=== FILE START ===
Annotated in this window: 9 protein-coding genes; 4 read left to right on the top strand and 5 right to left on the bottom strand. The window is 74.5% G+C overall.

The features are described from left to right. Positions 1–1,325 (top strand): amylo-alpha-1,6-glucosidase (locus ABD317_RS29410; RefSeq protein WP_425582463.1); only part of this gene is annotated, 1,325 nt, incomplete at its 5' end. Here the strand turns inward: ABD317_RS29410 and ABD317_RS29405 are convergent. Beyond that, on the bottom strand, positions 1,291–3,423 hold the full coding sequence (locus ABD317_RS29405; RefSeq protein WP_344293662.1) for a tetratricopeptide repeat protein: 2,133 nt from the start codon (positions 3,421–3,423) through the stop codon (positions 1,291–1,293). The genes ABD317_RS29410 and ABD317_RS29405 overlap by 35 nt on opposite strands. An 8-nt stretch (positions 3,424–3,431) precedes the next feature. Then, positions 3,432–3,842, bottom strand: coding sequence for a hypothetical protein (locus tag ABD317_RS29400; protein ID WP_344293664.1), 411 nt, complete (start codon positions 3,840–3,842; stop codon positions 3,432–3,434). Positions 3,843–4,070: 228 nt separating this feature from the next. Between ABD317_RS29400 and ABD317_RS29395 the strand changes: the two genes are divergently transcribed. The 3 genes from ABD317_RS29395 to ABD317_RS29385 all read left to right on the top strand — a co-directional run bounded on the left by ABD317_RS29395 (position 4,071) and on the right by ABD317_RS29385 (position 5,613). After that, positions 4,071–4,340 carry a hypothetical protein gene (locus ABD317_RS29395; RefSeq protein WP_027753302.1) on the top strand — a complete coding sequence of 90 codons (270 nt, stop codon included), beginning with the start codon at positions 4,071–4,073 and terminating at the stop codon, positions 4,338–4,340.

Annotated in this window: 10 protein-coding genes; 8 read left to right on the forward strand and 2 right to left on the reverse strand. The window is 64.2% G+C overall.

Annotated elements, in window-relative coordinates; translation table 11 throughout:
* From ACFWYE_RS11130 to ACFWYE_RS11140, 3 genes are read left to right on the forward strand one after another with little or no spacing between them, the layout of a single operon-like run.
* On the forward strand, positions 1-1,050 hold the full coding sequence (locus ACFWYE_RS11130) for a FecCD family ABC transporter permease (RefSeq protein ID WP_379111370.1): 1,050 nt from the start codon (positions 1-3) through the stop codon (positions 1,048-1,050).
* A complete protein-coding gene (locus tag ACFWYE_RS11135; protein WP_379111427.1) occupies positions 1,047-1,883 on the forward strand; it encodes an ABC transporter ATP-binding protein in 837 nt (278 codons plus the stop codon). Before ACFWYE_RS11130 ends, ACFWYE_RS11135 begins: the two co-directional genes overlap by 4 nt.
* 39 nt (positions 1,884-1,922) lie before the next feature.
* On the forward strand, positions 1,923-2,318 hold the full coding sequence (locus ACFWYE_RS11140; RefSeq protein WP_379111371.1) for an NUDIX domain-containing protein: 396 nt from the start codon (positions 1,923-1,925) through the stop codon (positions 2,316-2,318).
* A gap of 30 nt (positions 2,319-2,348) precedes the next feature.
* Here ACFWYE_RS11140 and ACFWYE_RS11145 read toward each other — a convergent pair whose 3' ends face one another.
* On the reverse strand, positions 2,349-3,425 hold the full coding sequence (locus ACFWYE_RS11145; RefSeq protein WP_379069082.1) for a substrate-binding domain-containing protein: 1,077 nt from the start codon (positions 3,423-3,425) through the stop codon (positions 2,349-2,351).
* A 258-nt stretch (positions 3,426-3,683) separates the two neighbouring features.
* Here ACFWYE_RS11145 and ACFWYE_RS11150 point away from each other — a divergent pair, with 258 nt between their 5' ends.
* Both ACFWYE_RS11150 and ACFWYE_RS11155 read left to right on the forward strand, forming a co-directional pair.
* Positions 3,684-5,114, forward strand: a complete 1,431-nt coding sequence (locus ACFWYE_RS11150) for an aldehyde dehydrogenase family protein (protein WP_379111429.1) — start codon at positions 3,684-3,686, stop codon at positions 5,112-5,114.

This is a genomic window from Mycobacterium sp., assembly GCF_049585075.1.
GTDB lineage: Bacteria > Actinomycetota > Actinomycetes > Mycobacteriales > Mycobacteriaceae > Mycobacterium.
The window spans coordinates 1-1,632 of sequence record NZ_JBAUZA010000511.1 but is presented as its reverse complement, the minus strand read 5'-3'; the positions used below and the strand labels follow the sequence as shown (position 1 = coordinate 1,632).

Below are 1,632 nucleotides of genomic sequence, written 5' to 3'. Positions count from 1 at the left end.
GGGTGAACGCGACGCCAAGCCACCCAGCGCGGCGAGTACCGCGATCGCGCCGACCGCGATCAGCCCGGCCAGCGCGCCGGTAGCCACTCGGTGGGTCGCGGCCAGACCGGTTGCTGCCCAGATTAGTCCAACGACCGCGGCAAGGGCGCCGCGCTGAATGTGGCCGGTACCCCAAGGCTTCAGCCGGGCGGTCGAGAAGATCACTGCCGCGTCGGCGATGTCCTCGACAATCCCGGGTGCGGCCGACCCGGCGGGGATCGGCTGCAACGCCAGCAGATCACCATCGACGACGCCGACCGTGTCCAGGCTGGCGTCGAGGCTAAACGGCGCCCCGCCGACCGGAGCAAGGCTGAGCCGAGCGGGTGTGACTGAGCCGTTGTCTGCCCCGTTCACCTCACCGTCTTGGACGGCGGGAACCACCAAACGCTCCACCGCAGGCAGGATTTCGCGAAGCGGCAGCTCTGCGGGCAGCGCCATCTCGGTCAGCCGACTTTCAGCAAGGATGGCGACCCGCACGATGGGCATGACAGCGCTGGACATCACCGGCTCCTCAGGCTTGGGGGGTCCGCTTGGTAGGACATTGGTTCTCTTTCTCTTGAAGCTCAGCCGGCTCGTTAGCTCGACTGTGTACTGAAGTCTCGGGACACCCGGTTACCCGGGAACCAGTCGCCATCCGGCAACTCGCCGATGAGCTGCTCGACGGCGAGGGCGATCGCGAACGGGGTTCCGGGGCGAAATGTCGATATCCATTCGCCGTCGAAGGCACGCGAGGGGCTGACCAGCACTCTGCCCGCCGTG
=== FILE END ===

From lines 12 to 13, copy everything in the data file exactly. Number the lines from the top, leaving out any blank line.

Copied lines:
* On the reverse strand, positions 2,349-3,425 hold the full coding sequence (locus ACFWYE_RS11145; RefSeq protein WP_379069082.1) for a substrate-binding domain-containing protein: 1,077 nt from the start codon (positions 3,423-3,425) through the stop codon (positions 2,349-2,351).
* A 258-nt stretch (positions 3,426-3,683) separates the two neighbouring features.